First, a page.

Friday, June 27, 2014


I'm at various points in my scripture reading.  Luke with the kids, Numbers 25 in my Hebrew and Greek OT reading, and I'm also rereading the Book of Mormon, in a facsimile of the first printing.  Sometimes, differences between it and the current edition catch my eye.

Like this one.  Without the plain and precious things, the current edition says we are in a state of "blindness," but the 1830 printing says "woundedness."  I kind of like "woundedness."

Thursday, May 29, 2014

All Manner of Sin and Blasphemy

I'm reading the New Testament with the kids, and tonight noticed something striking, which I will offer up without comment.

In Matthew 12, the warning that sins against the Holy Ghost (the "holy spirit" in Greek, and remember that, although "spirit," pneuma, is neuter in Greek, in Hebrew it would be the feminine ruach) will not be forgiven is followed immediately by a reference to the tree with good fruit that elsewhere Matthew identifies as lying behind the strait and narrow gate.

In Mark 3, the parallel passage transitions immediately into the question who is Jesus' mother?

See also 1 Nephi 11.

Tuesday, May 20, 2014

The Gifts of God

Since I'm not teaching Sunday School, I haven't updated this blog recently. I continue to read the MT and the LXX side by side. Today I read Leviticus 21, and was floored. 

Where the MT has "bread of God," the LXX consistently has "gifts of God."  This connects to Matthew 6 and 7 and shows that the bread of God brought out by the Melchizedek priest in Matt 6 was a gift, that is to say, an endowment.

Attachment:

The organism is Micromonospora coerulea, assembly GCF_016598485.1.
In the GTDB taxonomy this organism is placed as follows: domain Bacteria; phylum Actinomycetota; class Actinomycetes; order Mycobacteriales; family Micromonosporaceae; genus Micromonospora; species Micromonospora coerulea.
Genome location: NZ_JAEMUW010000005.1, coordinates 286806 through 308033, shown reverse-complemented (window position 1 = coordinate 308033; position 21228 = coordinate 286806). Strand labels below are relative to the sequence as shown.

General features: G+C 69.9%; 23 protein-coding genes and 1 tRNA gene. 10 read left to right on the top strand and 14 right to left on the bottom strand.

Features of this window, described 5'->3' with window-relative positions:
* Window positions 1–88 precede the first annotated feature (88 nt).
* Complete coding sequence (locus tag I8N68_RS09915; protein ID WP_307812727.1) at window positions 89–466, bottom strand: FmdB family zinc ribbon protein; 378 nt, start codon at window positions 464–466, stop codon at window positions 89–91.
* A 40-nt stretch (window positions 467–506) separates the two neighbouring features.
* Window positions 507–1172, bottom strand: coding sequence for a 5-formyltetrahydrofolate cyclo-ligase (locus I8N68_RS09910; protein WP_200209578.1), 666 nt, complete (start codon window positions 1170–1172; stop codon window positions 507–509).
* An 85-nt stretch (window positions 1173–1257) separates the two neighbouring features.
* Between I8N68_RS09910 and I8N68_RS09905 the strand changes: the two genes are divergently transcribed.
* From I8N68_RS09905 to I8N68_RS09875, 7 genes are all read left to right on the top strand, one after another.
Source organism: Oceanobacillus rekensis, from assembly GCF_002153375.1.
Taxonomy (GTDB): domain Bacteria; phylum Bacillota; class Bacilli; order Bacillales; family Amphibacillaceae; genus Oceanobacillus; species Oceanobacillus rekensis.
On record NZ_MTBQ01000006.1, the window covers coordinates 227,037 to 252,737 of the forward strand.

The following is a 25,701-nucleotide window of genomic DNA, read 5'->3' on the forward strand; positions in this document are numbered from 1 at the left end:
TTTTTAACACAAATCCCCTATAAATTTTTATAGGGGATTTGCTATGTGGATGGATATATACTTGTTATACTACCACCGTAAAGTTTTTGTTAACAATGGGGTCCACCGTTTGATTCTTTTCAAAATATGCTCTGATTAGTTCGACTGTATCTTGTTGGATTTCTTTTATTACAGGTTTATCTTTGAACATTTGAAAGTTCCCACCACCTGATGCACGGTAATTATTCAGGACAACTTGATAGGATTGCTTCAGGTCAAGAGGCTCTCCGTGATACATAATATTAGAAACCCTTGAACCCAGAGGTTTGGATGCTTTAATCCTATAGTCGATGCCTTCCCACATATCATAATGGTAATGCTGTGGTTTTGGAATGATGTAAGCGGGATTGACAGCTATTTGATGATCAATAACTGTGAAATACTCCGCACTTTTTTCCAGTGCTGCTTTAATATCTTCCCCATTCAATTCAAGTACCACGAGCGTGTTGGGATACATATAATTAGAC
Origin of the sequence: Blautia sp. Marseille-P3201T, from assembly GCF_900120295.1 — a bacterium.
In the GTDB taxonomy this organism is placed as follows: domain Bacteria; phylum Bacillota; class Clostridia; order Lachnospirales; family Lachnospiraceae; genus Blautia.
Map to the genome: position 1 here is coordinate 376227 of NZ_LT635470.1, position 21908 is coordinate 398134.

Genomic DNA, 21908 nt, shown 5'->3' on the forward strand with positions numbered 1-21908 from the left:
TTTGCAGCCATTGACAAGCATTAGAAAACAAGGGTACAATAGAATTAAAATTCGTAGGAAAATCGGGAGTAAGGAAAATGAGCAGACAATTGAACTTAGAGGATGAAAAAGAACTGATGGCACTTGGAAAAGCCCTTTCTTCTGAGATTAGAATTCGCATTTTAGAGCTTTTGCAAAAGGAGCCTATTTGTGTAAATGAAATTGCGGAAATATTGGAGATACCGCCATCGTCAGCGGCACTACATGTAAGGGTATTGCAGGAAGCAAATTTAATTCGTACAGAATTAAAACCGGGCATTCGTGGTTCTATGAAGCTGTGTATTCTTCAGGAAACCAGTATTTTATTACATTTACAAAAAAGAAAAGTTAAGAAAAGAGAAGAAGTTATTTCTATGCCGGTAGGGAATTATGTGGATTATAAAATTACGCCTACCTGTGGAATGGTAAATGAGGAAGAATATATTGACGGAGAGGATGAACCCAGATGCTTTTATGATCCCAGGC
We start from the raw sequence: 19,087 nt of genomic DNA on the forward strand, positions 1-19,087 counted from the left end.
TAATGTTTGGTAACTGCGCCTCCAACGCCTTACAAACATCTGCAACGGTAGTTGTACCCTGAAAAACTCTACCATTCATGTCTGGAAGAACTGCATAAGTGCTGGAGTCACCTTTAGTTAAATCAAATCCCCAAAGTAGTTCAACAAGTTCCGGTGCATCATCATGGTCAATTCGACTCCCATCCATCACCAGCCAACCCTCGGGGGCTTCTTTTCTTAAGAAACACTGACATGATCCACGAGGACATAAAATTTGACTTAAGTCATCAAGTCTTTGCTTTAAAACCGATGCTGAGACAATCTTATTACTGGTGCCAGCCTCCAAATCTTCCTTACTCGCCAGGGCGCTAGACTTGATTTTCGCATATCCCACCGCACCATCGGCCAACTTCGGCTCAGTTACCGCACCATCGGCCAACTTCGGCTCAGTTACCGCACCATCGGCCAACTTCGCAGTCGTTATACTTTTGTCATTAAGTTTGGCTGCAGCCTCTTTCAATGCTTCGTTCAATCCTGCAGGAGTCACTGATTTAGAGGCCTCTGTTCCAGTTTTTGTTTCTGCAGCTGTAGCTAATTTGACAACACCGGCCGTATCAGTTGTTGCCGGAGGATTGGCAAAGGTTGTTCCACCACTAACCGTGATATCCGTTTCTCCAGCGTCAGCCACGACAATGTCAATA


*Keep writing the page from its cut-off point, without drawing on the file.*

Thursday, May 1, 2014

Bookshelf: the Divine Woman II

Two more books I came across in reorganizing my shelves that touch on Israel's Divine Woman in different ways:

Tuesday, April 29, 2014

I Will Write

Exodus 34 shows us something spectacular and unappreciated about the religion of Moses.

First, Moses' ascension to the mountain (he spends 40 days fasting in the presence of the Lord) results in him having the appearance of God.  In his descent, he shines.

Second, in Moses' time on the mountain, he performs the tasks that God performs.  The first time around, God speaks the ten commandments and then He writes them with His own finger.  When He invites Moses up, God says that God will write the commandments again.  Then, in what seems like a craftsman's apprenticeship, Moses remains in the presence of the Lord and writes the commandments himself.

On the mountain, Moses becomes divine.  Does this shed light on Jesus' 40 days fasting in the wilderness?

Friday, April 25, 2014

Bookshelf: Deuteronomy

We've talked in class about the theory that Deuteronomy is a document created late in the Monarchy by assembling earlier sources and writing new material in the (fictitious) name of Moses, in order to define and propagandize a revolutionary movement that centralized religious authority and changed the nature of official Israelite religion, writing over the stories of the patriarchs and claiming that the things they did (building their own altars, performing their own sacrifices, worshipping at high places and sacred trees, entering into sacred places, and above all, seeing God) were pagan Canaanite acts.

This theory (in multiple variants) is at the bedrock bottom of modern biblical criticism.  That doesn't mean it's right, but it's also consistent with Nephi's horrible account of the rewriting of the Israelite record (the revisionists remove plain and precious things from the record; the tree that is the city Jerusalem and also the Virgin mother is the most precious thing), so we should take it seriously.

To date, this understanding has had approximately zero impact on Mormon Sunday Schools.  If you want to explore it, your on your own; so here are some books to start with:

Again, there are many more books on this key topic.  These are just the ones I own.  A good introduction to the Old Testament (by "good" I really mean not tied to any church, but especially not Evangelical) will also give you some background.